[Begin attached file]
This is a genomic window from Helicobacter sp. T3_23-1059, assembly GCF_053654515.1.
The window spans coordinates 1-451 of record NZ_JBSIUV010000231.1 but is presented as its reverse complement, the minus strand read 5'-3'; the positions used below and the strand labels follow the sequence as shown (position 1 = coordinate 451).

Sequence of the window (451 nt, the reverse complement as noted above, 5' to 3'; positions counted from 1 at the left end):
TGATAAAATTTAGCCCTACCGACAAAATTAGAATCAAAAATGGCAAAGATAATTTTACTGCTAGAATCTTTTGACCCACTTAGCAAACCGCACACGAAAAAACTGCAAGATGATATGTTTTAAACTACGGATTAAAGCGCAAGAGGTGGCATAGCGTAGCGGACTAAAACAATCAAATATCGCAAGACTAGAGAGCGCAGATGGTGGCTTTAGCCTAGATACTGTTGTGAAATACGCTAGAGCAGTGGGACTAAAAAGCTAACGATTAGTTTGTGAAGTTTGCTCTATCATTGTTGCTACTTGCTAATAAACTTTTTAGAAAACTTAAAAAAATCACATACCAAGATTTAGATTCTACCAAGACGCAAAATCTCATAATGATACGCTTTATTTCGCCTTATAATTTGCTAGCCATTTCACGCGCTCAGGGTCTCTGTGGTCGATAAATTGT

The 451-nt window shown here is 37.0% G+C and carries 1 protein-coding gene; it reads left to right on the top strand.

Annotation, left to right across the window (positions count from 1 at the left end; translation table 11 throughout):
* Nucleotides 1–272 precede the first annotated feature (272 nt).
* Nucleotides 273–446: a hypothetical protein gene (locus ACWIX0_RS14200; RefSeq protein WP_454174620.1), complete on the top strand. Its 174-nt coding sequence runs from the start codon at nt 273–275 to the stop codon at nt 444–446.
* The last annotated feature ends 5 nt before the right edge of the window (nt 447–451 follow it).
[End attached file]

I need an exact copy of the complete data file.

This is a genomic window from Helicobacter sp. T3_23-1059, assembly GCF_053654515.1.
The window spans coordinates 1-451 of record NZ_JBSIUV010000231.1 but is presented as its reverse complement, the minus strand read 5'-3'; the positions used below and the strand labels follow the sequence as shown (position 1 = coordinate 451).

Sequence of the window (451 nt, the reverse complement as noted above, 5' to 3'; positions counted from 1 at the left end):
TGATAAAATTTAGCCCTACCGACAAAATTAGAATCAAAAATGGCAAAGATAATTTTACTGCTAGAATCTTTTGACCCACTTAGCAAACCGCACACGAAAAAACTGCAAGATGATATGTTTTAAACTACGGATTAAAGCGCAAGAGGTGGCATAGCGTAGCGGACTAAAACAATCAAATATCGCAAGACTAGAGAGCGCAGATGGTGGCTTTAGCCTAGATACTGTTGTGAAATACGCTAGAGCAGTGGGACTAAAAAGCTAACGATTAGTTTGTGAAGTTTGCTCTATCATTGTTGCTACTTGCTAATAAACTTTTTAGAAAACTTAAAAAAATCACATACCAAGATTTAGATTCTACCAAGACGCAAAATCTCATAATGATACGCTTTATTTCGCCTTATAATTTGCTAGCCATTTCACGCGCTCAGGGTCTCTGTGGTCGATAAATTGT

The 451-nt window shown here is 37.0% G+C and carries 1 protein-coding gene; it reads left to right on the top strand.

Annotation, left to right across the window (positions count from 1 at the left end; translation table 11 throughout):
* Nucleotides 1–272 precede the first annotated feature (272 nt).
* Nucleotides 273–446: a hypothetical protein gene (locus ACWIX0_RS14200; RefSeq protein WP_454174620.1), complete on the top strand. Its 174-nt coding sequence runs from the start codon at nt 273–275 to the stop codon at nt 444–446.
* The last annotated feature ends 5 nt before the right edge of the window (nt 447–451 follow it).